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Plea for Attention 

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To the editors:

Musicians have always wondered why the Reader has ignored the criticism of both live jazz and recorded jazz. Each week numerous theatre, performance, dance and graphic artists are reviewed within the back of the music listings, but live jazz and blues and even rock suffers. Perhaps music of this nature is considered like new Italian restaurants, a fad, a condition. Besides the Reader is free, and if something is free you cannot be critical of it. You must read it. Point blank.

The real reason that there has been no music criticism is that film critic Jonathan Rosenbaum is actually the son of Leonard Feather. Witness his reference to the recorded works of Miles Davis and John Coltrane in his typical Reader bashing of Mo' Better Blues. This guy knows his jazz even better than the jazz critic "King Neil Tesser." In other words, film critic Jonathan Rosenbaum should be sent out to review all of the ignored jazz bands in Chicago, and leave the films to some new graduate of Columbia College or Northwestern.

Now the review. Jon calls Mo' Better Blues "disjointed." I think that he missed the point. I, Bradley, found the movie fun, and entertaining, a bit lighter than the other Lee films, but since Hollywood only allows us one black film director, The Blues was a great piece of work. Usually if there are black characters in a film they die by reel three. In fact I liked the black films by Fred Williamson in the 70's, because he never died (everyone else did die to the music of Curtis Mayfield).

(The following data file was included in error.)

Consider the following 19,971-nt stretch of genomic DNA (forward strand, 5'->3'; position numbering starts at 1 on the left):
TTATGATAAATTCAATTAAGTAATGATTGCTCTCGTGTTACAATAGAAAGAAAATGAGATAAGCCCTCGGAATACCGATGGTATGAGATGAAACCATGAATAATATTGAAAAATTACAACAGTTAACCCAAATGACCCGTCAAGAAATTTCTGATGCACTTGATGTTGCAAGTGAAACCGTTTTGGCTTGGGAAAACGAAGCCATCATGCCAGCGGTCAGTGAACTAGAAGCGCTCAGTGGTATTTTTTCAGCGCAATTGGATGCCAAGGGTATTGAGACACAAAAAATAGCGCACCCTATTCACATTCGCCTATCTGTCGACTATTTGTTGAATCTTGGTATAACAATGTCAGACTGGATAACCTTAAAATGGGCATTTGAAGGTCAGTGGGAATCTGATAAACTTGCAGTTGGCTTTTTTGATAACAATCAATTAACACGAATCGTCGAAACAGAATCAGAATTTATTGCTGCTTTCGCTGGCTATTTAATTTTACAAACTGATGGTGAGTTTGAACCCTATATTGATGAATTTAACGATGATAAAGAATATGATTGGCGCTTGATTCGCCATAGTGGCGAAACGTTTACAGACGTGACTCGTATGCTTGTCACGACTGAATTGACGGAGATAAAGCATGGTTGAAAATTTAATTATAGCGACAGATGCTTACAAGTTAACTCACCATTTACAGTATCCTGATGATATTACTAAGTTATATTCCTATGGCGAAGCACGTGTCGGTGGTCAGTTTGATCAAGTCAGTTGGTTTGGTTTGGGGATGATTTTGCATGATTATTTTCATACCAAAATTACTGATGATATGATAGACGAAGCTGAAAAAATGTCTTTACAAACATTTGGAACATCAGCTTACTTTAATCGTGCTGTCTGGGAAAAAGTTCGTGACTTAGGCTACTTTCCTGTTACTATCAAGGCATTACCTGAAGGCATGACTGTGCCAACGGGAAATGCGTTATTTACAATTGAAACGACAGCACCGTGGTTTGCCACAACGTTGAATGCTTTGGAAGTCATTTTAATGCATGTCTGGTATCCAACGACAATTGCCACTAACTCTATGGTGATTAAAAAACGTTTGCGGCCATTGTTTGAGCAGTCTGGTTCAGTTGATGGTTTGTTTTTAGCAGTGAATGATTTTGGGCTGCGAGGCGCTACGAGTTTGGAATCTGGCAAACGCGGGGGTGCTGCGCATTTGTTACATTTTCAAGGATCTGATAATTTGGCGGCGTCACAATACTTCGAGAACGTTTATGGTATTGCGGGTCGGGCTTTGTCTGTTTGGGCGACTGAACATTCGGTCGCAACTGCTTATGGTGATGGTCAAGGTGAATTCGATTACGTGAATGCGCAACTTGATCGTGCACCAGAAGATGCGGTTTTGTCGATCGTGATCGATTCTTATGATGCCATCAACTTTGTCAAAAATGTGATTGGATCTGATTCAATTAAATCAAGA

Spike also gave us jazz musicians a dream. The jazz club in the film had great dressing rooms and sound system. The musicians wore designer clothes. In fact one of Denzel Washington's shirts cost as much as most bands are paid to play on Saturday night at the Bop Shop! So Spike gave us a dream of a quiet orange glow club. And we did not have to see anyone die! And we saw a black wedding, and we saw a happy ending!

So Jon, please be our local obscure jazz critic. Review our CDs, cassettes and living performance pieces. We need you. Spike has enough critics.

And Reader-readers beware of the sound system at the Broadway Cineplex, the bass speakers sound cracked and the air conditioning was not working last week.


N. Southport

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